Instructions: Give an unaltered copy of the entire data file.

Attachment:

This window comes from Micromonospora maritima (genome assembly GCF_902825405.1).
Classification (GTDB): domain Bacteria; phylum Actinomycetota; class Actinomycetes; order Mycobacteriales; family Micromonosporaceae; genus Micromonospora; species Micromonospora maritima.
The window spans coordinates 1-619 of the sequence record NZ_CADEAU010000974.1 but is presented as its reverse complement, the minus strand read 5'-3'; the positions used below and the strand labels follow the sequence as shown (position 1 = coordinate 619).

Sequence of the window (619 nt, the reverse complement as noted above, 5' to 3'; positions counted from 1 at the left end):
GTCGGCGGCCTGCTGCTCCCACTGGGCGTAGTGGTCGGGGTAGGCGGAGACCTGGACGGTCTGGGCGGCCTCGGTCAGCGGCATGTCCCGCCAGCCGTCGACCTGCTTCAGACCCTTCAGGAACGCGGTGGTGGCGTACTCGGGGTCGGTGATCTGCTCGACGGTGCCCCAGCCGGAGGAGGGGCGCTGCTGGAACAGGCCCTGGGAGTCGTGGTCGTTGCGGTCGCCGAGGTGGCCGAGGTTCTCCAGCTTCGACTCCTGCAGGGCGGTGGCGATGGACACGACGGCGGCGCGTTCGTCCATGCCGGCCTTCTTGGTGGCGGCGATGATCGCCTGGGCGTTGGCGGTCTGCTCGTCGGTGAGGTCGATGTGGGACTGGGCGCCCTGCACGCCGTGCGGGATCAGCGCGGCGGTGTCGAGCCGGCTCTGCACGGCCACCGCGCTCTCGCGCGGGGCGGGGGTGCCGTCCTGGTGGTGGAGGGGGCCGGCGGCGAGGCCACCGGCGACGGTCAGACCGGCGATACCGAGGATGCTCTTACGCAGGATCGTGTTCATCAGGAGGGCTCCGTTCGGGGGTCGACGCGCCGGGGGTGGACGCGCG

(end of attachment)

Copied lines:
This window comes from Micromonospora maritima (genome assembly GCF_902825405.1).
Classification (GTDB): domain Bacteria; phylum Actinomycetota; class Actinomycetes; order Mycobacteriales; family Micromonosporaceae; genus Micromonospora; species Micromonospora maritima.
The window spans coordinates 1-619 of the sequence record NZ_CADEAU010000974.1 but is presented as its reverse complement, the minus strand read 5'-3'; the positions used below and the strand labels follow the sequence as shown (position 1 = coordinate 619).

Sequence of the window (619 nt, the reverse complement as noted above, 5' to 3'; positions counted from 1 at the left end):
GTCGGCGGCCTGCTGCTCCCACTGGGCGTAGTGGTCGGGGTAGGCGGAGACCTGGACGGTCTGGGCGGCCTCGGTCAGCGGCATGTCCCGCCAGCCGTCGACCTGCTTCAGACCCTTCAGGAACGCGGTGGTGGCGTACTCGGGGTCGGTGATCTGCTCGACGGTGCCCCAGCCGGAGGAGGGGCGCTGCTGGAACAGGCCCTGGGAGTCGTGGTCGTTGCGGTCGCCGAGGTGGCCGAGGTTCTCCAGCTTCGACTCCTGCAGGGCGGTGGCGATGGACACGACGGCGGCGCGTTCGTCCATGCCGGCCTTCTTGGTGGCGGCGATGATCGCCTGGGCGTTGGCGGTCTGCTCGTCGGTGAGGTCGATGTGGGACTGGGCGCCCTGCACGCCGTGCGGGATCAGCGCGGCGGTGTCGAGCCGGCTCTGCACGGCCACCGCGCTCTCGCGCGGGGCGGGGGTGCCGTCCTGGTGGTGGAGGGGGCCGGCGGCGAGGCCACCGGCGACGGTCAGACCGGCGATACCGAGGATGCTCTTACGCAGGATCGTGTTCATCAGGAGGGCTCCGTTCGGGGGTCGACGCGCCGGGGGTGGACGCGCG